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Near Rices Landing in Greene County, Pennsylvania — The American Northeast (Mid-Atlantic)
 

Bituminous Coal

 
 
Bituminous Coal Marker image. Click for full size.
Photographed By Bradley Owen, September 6, 2021
1. Bituminous Coal Marker
Inscription.  
Bituminous Coal

Also known as Black Coal, it is an organic sedimentary rock formed by metamorphic compression of peat bog material.

Bituminous coal in the United States is between 100 and 300 million years old. It was formed during the Pennsylvania sub-period of the Carboniferous Period. A vest network of swamps covered large parts of North America including the Appalachia region. Much of the organic material created in the wetlands accumulated to form thick layers of peat that were buried faster than they could decay.

Bituminous coal is a relatively soft coal containing a tar-like substance called bitumen or asphalt.

In the coal mining industry, bituminous coal is known for releasing fire damp, a dangerous mixture of gases that can cause underground explosions. Extraction requires the highest safety procedures.

Monitoring of gases, good ventilation and vigilant site management is necessary to keep the miners safe and avoid such disasters as the Mather Mine explosion of methane and coal dust on May 19, 1928 that killed 194 miners, and the Robena Mine explosion of methane and
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coal dust on December 6, 1962 that killed 37 miners.

Grading of Coal

Bituminous coal is 60 to 80 percent carbon with the remaining content made up of macerals (organic materials) of vitrinite and liptinite, sulphur, hydrogen and water. Depending on the use of the coal, grading is made on:

• Plasticity of the coal - the ability of a solid material to undergo a non-reversible change of shape in response to applied forces.
• Volatility of the coal - the burn rate of coal. For example, a low volatility will give more energy per volume but is harder to ignite.
• Moisture content.
• Presence of other minerals including the ash content.

Smithing Coal

High quality for use in a coal forge and is free from ash, sulfur and other impurities.

Cannel Coal

Also known as oil shale, a terrestrial type of coal with a low mineral content. Used as grate fuel in home fireplaces, it lights easily, burns bright and lasts longer than wood with little or no ash. Sometimes used by artists to create jewelry and other ornaments.

Coking Coal

Used in the manufacture of steel because of its low volatility and is ash free. Also known as metallurgic coal.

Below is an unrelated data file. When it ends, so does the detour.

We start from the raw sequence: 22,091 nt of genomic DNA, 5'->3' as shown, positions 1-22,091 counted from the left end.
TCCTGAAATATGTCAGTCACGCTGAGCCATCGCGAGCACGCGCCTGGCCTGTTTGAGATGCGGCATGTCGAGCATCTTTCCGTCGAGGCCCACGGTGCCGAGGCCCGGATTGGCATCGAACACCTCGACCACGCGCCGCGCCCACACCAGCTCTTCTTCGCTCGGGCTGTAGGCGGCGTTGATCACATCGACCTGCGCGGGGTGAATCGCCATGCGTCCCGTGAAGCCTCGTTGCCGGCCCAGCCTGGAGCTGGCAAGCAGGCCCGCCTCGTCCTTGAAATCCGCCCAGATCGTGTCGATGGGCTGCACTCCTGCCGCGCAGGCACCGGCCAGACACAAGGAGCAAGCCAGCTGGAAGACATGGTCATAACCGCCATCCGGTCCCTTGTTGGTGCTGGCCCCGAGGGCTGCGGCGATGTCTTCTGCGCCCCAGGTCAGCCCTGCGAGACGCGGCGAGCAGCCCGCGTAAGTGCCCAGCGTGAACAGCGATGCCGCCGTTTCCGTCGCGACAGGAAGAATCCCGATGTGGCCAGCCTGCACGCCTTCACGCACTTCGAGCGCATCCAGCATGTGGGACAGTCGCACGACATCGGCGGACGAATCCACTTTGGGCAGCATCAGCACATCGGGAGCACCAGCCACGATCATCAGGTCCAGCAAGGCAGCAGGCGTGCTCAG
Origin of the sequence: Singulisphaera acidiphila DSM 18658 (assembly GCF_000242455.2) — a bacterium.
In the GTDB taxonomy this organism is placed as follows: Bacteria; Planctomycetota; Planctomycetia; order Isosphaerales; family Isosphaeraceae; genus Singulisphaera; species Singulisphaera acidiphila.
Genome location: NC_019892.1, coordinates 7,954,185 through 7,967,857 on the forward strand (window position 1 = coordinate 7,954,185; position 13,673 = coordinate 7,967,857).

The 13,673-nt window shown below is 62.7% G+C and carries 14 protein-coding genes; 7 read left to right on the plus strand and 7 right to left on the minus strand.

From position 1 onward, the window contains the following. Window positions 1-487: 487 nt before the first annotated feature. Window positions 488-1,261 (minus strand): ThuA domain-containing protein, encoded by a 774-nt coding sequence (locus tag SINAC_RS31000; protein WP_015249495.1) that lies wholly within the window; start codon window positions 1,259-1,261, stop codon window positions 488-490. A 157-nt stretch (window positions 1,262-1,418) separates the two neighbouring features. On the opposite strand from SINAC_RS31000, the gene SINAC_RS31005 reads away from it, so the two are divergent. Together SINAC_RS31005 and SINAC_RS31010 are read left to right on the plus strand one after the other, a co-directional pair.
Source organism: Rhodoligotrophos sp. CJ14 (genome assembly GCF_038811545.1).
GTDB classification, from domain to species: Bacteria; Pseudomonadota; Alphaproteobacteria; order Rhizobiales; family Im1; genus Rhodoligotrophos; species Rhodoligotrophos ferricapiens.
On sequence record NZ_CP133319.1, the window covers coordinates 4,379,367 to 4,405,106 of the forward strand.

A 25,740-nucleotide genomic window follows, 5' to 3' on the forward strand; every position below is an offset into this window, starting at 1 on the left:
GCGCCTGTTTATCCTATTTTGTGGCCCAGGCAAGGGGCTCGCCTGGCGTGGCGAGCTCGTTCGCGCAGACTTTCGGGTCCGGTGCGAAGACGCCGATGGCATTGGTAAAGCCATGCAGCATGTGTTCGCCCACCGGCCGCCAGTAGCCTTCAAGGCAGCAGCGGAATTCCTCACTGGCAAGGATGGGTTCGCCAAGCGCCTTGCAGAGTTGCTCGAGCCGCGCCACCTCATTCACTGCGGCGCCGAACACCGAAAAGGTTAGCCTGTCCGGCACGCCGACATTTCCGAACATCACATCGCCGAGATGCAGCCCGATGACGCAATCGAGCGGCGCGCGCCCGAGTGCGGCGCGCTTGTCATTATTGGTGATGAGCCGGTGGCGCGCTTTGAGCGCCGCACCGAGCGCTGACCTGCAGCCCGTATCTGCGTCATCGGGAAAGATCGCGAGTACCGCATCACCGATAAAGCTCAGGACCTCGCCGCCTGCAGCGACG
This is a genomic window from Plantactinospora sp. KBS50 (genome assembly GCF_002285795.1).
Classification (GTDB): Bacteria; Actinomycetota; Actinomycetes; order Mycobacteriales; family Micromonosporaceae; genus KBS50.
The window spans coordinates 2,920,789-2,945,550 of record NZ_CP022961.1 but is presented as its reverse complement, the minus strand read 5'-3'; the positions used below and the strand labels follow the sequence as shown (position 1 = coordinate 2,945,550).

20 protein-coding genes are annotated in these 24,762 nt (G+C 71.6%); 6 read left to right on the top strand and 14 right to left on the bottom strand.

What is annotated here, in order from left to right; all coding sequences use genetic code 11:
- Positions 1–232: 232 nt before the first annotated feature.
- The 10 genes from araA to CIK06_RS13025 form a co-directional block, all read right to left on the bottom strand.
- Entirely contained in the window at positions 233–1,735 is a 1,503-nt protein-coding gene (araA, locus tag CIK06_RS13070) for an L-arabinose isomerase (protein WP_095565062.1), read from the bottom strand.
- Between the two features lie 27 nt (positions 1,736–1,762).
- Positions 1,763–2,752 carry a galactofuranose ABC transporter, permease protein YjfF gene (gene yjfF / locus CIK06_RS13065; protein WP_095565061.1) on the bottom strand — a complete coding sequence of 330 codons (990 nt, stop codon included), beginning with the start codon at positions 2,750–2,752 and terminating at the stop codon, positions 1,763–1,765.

(Diagram Captions):

Diagrams showing the formation of coal from compression of peat.
Kentucky
Bituminous Coal Marker image. Click for full size.
Photographed By Bradley Owen, September 6, 2021
2. Bituminous Coal Marker
Geological Survey University of Kentucky.

Coal fields of the conterminous United States - National Coal Resource Assessment updated version
U.S. Geological Survey.

 
Erected 2020 by Pennsylvania Department of Conservation and Natural Resources, Rivers of Steel, Greene County Museum, Greene County Tourist Promotion Agency. (Marker Number 12.)
 
Topics. This historical marker is listed in these topic lists: DisastersIndustry & Commerce. A significant historical date for this entry is May 19, 1928.
 
Location. 39° 56.885′ N, 79° 59.477′ W. Marker is near Rices Landing, Pennsylvania, in Greene County. Marker can be reached from Main Street north of Rices Landing Road (County Route 1010), on the left when traveling north. Marker is located on the Greene River Trail 0.4 miles east of Carmichaels Street. Touch for map. Marker is at or near this postal address: 125 Main Street, Rices Landing PA 15357, United States of America. Touch for directions.
 
Other nearby markers. At least 8 other markers are within walking distance of this marker. Pittsburgh Coal Seam (approx. 0.4 miles away); W.A. Young & Sons Foundry and Machine Shop (approx. 0.4 miles away); Foundry (approx. 0.4 miles away); Isaac Hewitt Pottery (approx. 0.4 miles away); Rices Landing Community Honor Roll (approx. half a mile away); Rice's Landing Jail (approx.
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half a mile away); Monongahela River (approx. 0.7 miles away); Rices Landing (approx. 0.7 miles away). Touch for a list and map of all markers in Rices Landing.
 
 
Credits. This page was last revised on September 20, 2021. It was originally submitted on September 19, 2021, by Bradley Owen of Morgantown, West Virginia. This page has been viewed 122 times since then and 13 times this year. Photos:   1, 2. submitted on September 19, 2021, by Bradley Owen of Morgantown, West Virginia. • Bill Pfingsten was the editor who published this page.

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Apr. 21, 2024